Most fight fans know this part of the world produces MMA talent far beyond Nurmagomedov. Zabit Magomedsharipov is just the latest example. Originally scheduled to face Kyle Bochniak on the undercard, the two were elevated to pay-per-view status after all the bout cancellations.
Magomedsharipov made the most of the opportunity. If Nurmagomedov is a Hummer, Magomedsharipov is a Ferrari. He threw kicks and punches in volume and combination. Spinning and jumping were part of the equation. At one point, he threw a Superman punch off the fence. And it wasn't just for show; plenty of it landed with laser precision.
Most of the "U-S-A" chants melted away some time toward the end of the first round.
Bochniak was game, egging his opponent on and landing heavy (if less flashy) shots of his own. He was a worthy foil and acquitted himself with aplomb. He didn't give an inch. But Magomedsharipov was unmoved. He started to work takedowns as the fight went on, including a slam or two, to complement his unceasing onslaught of video game techniques. It was overwhelming.
I mean, the guy's just really good at fighting. And he is some kind of fun to watch. The fans should keep an eye on this man in the featherweight division, and UFC matchmakers should pair him with a more formidable opponent next. In the cage after the fight, he called out Mexican striking sensation Yair Rodriguez. "Barnburner" doesn't begin to describe that matchup.
I don't even care who he fights next. Just make it happen quickly.
Winner: Karolina Kowalkiewicz
Karolina Kowalkiewicz needed a win. With the Brooklyn crowd at her back, she got one with a unanimous-decision win over Felice Herrig.
At 5'3" and with a 64" reach, Kowalkiewicz gave up an inch of height and reach to Herrig. But it didn't look that way in practice. Kowalkiewicz used her volume-striking game to piece up Herrig from the get-go. Herrig is an inside fighter with a wrestling base, so she likes it in a phone booth. Kowalkiewicz wouldn't allow it, preventing takedowns and more than holding her own in the clinch phase.
Herrig fought well and attempted to use her superior strength to level the playing field but wasn't able to do so on a consistent basis. In the home stretch, she rocked Kowalkiewicz but then initiated a clinch instead of pressing the advantage—a decision that might have squandered her last best chance to make an impact.
There was a moment of panic when announcer Bruce Buffer passed along a scorecard for Herrig, but cooler heads prevailed when Kowalkiewicz ultimately earned the split decision.
After dropping a decision to Jedrzejczyk and a first-round submission to Claudia Gadelha—both of whom are elite competitors at strawweight—Kowalkiewicz has now responded with two straight wins. The charismatic Pole isn't done by a darn sight, and her surgical mastery of Herrig proves it. The crowd that chanted her name throughout was happy with the display.
Loser: Joe Lauzon
Father Time catches up to everyone. He seems to gain ground with extra quickness on bonus-hunting MMA fighters.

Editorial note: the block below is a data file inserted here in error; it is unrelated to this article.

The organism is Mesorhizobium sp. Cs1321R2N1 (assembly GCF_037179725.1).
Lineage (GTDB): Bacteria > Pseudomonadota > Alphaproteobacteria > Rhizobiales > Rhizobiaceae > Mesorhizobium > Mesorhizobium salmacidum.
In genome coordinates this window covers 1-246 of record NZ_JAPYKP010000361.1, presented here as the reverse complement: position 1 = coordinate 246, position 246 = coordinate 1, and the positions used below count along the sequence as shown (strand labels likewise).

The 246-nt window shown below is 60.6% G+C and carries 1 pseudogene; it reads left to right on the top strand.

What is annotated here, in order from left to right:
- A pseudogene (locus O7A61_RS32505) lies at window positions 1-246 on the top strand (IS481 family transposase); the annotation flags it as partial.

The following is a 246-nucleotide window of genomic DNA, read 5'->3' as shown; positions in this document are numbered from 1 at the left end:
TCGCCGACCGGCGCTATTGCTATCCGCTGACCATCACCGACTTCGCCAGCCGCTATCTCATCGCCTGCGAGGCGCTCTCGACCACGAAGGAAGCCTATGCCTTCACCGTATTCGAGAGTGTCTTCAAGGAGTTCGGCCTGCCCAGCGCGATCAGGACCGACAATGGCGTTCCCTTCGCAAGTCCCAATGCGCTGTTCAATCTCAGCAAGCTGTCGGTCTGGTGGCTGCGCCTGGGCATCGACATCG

Joe Lauzon is one of the sport's ultimate bonus hunters. Only Nate Diaz matches Lauzon's 15 career post-fight honors. It has earned Lauzon not just extra cash but a place in the heart of many a fight fan.
Now, however, at age 33 and after 42 pro fights, Lauzon may be nearing the end of the line.
The veteran lightweight tired before the end of the first round, with grinder Chris Gruetzemacher methodically staving off Lauzon's attacks and bloodying him with offense of his own. Lauzon tagged Gruetzemacher early and often with elbows and straight punches. It just didn't last particularly long.
At this stage of his career, Lauzon seems conditioned to the quick stoppage. If he can't get it, he gasses out, runs out of ideas and absorbs punishment he can't afford to absorb.
After the second round, it was clear to everyone that Lauzon could not deflect the shots he was taking. "Everyone" here includes Lauzon's corner, who stopped the contest—an admirable, if difficult, decision that more corners would frankly be wise to emulate.
"I was kind of hoping for [a stoppage]," Gruetzemacher told Rogan after the fight. "I knew I'd finish it in the third."
All credit to Lauzon for leading a long and successful career. MMA fans will remember him for years to come. But it's hard to see the upside in a former contender continuing to subject himself to one-sided beatings against undercard-level talent.
Winner: Olivier Aubin-Mercier
Give it up for the Quebec Kid.
Olivier Aubin-Mercier scored the evening's fastest stoppage, then cut a rather entertaining promo on top of it.
Facing a streaking Evan Dunham, the lightweight from Montreal landed a knee from the clinch position that appeared to land in the solar plexus region. With Dunham stunned, Aubin-Mercier swarmed with punches, dropped Dunham along the fence and earned the finish. The bout lasted all of 53 seconds.
Afterward, Aubin-Mercier displayed some self-deprecating humor that endeared him to the Barclays Center crowd.
"I just want to be a Canadian gangster," he told Rogan in the cage after the fight. "I have a 'stache, I cry, I say sorry, I don't give a f--k. ... [This was] my first TKO. I was still a virgin. I am not anymore."
I don't know that I followed all of that, but it worked. For his next bout, how about fellow Canadian Kajan Johnson, who's coming off a win of his own?
UFC 223 Full Card Results
Khabib Nurmagomedov def. Al Iaquinta (50-44, 50-43, 50-43) (for UFC lightweight championship)
Rose Namajunas def. Joanna Jedrzejczyk by unanimous decision (49-46, 49-46, 49-46) (for UFC women's strawweight championship)
Renato Moicano def. Calvin Kattar by unanimous decision (29-28, 30-27, 30-27)
Zabit Magomedsharipov def. Kyle Bochniak by unanimous decision (29-28, 30-27, 30-27)
Chris Gruetzemacher def. Joe Lauzon by TKO (corner stoppage), 5:00, Rd. 2
Karolina Kowalkiewicz def. Felice Herrig by split decision (29-28, 28-29, 29-28)
Olivier Aubin-Mercier def. Evan Dunham by TKO, 0:53, Rd. 1
Ashlee Evans-Smith def. Bec Rawlings by unanimous decision (30-27, 30-27, 30-27)
Devin Clark def. Mike Rodriguez by unanimous decision (29-28, 30-27, 30-27)